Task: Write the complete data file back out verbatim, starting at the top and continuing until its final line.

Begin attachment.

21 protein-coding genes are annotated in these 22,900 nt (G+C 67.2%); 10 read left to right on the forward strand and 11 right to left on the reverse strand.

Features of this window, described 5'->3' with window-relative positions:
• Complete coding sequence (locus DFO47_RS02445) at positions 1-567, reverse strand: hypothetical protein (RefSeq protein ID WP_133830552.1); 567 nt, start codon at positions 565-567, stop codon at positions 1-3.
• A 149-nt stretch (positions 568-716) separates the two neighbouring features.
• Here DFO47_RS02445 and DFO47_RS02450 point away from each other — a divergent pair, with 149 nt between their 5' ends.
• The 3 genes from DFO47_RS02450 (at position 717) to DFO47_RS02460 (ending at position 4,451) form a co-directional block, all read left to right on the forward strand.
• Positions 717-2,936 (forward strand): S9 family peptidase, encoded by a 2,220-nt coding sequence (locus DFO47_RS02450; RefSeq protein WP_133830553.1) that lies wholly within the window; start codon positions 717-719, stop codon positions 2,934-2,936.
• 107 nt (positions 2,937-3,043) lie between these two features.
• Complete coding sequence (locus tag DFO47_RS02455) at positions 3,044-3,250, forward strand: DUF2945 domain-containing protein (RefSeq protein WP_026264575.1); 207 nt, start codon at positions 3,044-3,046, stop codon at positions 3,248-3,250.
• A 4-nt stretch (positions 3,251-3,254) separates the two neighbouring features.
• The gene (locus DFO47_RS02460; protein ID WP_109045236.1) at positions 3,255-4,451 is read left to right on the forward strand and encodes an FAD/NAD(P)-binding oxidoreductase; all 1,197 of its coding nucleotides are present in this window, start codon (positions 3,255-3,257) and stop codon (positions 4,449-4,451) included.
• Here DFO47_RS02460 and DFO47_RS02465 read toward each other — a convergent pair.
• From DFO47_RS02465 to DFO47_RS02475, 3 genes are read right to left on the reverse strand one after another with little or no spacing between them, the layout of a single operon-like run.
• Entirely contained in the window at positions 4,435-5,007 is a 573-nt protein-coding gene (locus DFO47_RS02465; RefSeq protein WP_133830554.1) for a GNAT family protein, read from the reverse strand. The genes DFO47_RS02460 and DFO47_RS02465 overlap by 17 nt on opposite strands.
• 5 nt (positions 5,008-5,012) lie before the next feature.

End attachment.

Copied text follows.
21 protein-coding genes are annotated in these 22,900 nt (G+C 67.2%); 10 read left to right on the forward strand and 11 right to left on the reverse strand.

Features of this window, described 5'->3' with window-relative positions:
• Complete coding sequence (locus DFO47_RS02445) at positions 1-567, reverse strand: hypothetical protein (RefSeq protein ID WP_133830552.1); 567 nt, start codon at positions 565-567, stop codon at positions 1-3.
• A 149-nt stretch (positions 568-716) separates the two neighbouring features.
• Here DFO47_RS02445 and DFO47_RS02450 point away from each other — a divergent pair, with 149 nt between their 5' ends.
• The 3 genes from DFO47_RS02450 (at position 717) to DFO47_RS02460 (ending at position 4,451) form a co-directional block, all read left to right on the forward strand.
• Positions 717-2,936 (forward strand): S9 family peptidase, encoded by a 2,220-nt coding sequence (locus DFO47_RS02450; RefSeq protein WP_133830553.1) that lies wholly within the window; start codon positions 717-719, stop codon positions 2,934-2,936.
• 107 nt (positions 2,937-3,043) lie between these two features.
• Complete coding sequence (locus tag DFO47_RS02455) at positions 3,044-3,250, forward strand: DUF2945 domain-containing protein (RefSeq protein WP_026264575.1); 207 nt, start codon at positions 3,044-3,046, stop codon at positions 3,248-3,250.
• A 4-nt stretch (positions 3,251-3,254) separates the two neighbouring features.
• The gene (locus DFO47_RS02460; protein ID WP_109045236.1) at positions 3,255-4,451 is read left to right on the forward strand and encodes an FAD/NAD(P)-binding oxidoreductase; all 1,197 of its coding nucleotides are present in this window, start codon (positions 3,255-3,257) and stop codon (positions 4,449-4,451) included.
• Here DFO47_RS02460 and DFO47_RS02465 read toward each other — a convergent pair.
• From DFO47_RS02465 to DFO47_RS02475, 3 genes are read right to left on the reverse strand one after another with little or no spacing between them, the layout of a single operon-like run.
• Entirely contained in the window at positions 4,435-5,007 is a 573-nt protein-coding gene (locus DFO47_RS02465; RefSeq protein WP_133830554.1) for a GNAT family protein, read from the reverse strand. The genes DFO47_RS02460 and DFO47_RS02465 overlap by 17 nt on opposite strands.
• 5 nt (positions 5,008-5,012) lie before the next feature.